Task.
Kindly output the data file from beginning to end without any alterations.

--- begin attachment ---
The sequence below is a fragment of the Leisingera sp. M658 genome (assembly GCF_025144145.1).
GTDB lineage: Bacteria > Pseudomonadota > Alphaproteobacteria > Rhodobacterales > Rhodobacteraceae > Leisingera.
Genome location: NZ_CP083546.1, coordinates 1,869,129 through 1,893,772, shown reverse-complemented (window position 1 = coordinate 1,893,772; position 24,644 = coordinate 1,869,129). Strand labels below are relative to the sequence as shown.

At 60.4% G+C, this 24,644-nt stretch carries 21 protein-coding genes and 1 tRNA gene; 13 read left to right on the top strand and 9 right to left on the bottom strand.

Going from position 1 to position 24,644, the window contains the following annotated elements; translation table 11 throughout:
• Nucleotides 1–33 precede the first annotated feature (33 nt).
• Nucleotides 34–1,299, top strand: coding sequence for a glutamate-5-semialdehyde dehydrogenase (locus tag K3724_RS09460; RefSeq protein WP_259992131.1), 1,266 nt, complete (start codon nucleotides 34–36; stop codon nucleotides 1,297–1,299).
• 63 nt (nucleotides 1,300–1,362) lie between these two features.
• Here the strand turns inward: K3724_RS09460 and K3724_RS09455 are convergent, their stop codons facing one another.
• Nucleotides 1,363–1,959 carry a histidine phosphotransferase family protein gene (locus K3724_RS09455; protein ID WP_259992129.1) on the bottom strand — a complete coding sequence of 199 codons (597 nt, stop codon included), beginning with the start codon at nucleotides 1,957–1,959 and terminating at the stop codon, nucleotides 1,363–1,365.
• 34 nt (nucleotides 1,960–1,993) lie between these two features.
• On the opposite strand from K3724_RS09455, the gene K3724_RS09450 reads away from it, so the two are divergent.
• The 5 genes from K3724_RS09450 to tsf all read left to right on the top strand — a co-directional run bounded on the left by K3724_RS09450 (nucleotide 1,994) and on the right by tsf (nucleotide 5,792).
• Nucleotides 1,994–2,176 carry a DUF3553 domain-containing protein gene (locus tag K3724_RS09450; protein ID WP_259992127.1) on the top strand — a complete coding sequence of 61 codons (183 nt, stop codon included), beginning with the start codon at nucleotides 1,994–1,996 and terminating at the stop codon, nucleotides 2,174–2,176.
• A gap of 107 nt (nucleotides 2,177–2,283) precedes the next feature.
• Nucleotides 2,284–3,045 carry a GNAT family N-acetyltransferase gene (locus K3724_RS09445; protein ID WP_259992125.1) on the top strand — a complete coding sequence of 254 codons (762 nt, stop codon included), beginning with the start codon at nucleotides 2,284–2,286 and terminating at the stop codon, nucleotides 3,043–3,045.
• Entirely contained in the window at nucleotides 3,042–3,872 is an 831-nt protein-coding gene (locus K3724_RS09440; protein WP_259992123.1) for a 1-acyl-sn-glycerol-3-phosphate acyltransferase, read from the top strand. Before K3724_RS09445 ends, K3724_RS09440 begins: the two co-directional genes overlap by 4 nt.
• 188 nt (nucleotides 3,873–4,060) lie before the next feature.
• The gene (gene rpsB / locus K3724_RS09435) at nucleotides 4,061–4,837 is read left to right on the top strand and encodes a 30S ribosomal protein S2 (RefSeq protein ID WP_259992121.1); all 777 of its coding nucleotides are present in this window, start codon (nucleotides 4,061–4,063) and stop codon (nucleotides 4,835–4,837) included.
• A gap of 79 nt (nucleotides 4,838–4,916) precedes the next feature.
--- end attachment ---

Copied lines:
The sequence below is a fragment of the Leisingera sp. M658 genome (assembly GCF_025144145.1).
GTDB lineage: Bacteria > Pseudomonadota > Alphaproteobacteria > Rhodobacterales > Rhodobacteraceae > Leisingera.
Genome location: NZ_CP083546.1, coordinates 1,869,129 through 1,893,772, shown reverse-complemented (window position 1 = coordinate 1,893,772; position 24,644 = coordinate 1,869,129). Strand labels below are relative to the sequence as shown.

At 60.4% G+C, this 24,644-nt stretch carries 21 protein-coding genes and 1 tRNA gene; 13 read left to right on the top strand and 9 right to left on the bottom strand.

Going from position 1 to position 24,644, the window contains the following annotated elements; translation table 11 throughout:
• Nucleotides 1–33 precede the first annotated feature (33 nt).
• Nucleotides 34–1,299, top strand: coding sequence for a glutamate-5-semialdehyde dehydrogenase (locus tag K3724_RS09460; RefSeq protein WP_259992131.1), 1,266 nt, complete (start codon nucleotides 34–36; stop codon nucleotides 1,297–1,299).
• 63 nt (nucleotides 1,300–1,362) lie between these two features.
• Here the strand turns inward: K3724_RS09460 and K3724_RS09455 are convergent, their stop codons facing one another.
• Nucleotides 1,363–1,959 carry a histidine phosphotransferase family protein gene (locus K3724_RS09455; protein ID WP_259992129.1) on the bottom strand — a complete coding sequence of 199 codons (597 nt, stop codon included), beginning with the start codon at nucleotides 1,957–1,959 and terminating at the stop codon, nucleotides 1,363–1,365.
• 34 nt (nucleotides 1,960–1,993) lie between these two features.
• On the opposite strand from K3724_RS09455, the gene K3724_RS09450 reads away from it, so the two are divergent.
• The 5 genes from K3724_RS09450 to tsf all read left to right on the top strand — a co-directional run bounded on the left by K3724_RS09450 (nucleotide 1,994) and on the right by tsf (nucleotide 5,792).
• Nucleotides 1,994–2,176 carry a DUF3553 domain-containing protein gene (locus tag K3724_RS09450; protein ID WP_259992127.1) on the top strand — a complete coding sequence of 61 codons (183 nt, stop codon included), beginning with the start codon at nucleotides 1,994–1,996 and terminating at the stop codon, nucleotides 2,174–2,176.
• A gap of 107 nt (nucleotides 2,177–2,283) precedes the next feature.
• Nucleotides 2,284–3,045 carry a GNAT family N-acetyltransferase gene (locus K3724_RS09445; protein ID WP_259992125.1) on the top strand — a complete coding sequence of 254 codons (762 nt, stop codon included), beginning with the start codon at nucleotides 2,284–2,286 and terminating at the stop codon, nucleotides 3,043–3,045.
• Entirely contained in the window at nucleotides 3,042–3,872 is an 831-nt protein-coding gene (locus K3724_RS09440; protein WP_259992123.1) for a 1-acyl-sn-glycerol-3-phosphate acyltransferase, read from the top strand. Before K3724_RS09445 ends, K3724_RS09440 begins: the two co-directional genes overlap by 4 nt.
• 188 nt (nucleotides 3,873–4,060) lie before the next feature.
• The gene (gene rpsB / locus K3724_RS09435) at nucleotides 4,061–4,837 is read left to right on the top strand and encodes a 30S ribosomal protein S2 (RefSeq protein ID WP_259992121.1); all 777 of its coding nucleotides are present in this window, start codon (nucleotides 4,061–4,063) and stop codon (nucleotides 4,835–4,837) included.
• A gap of 79 nt (nucleotides 4,838–4,916) precedes the next feature.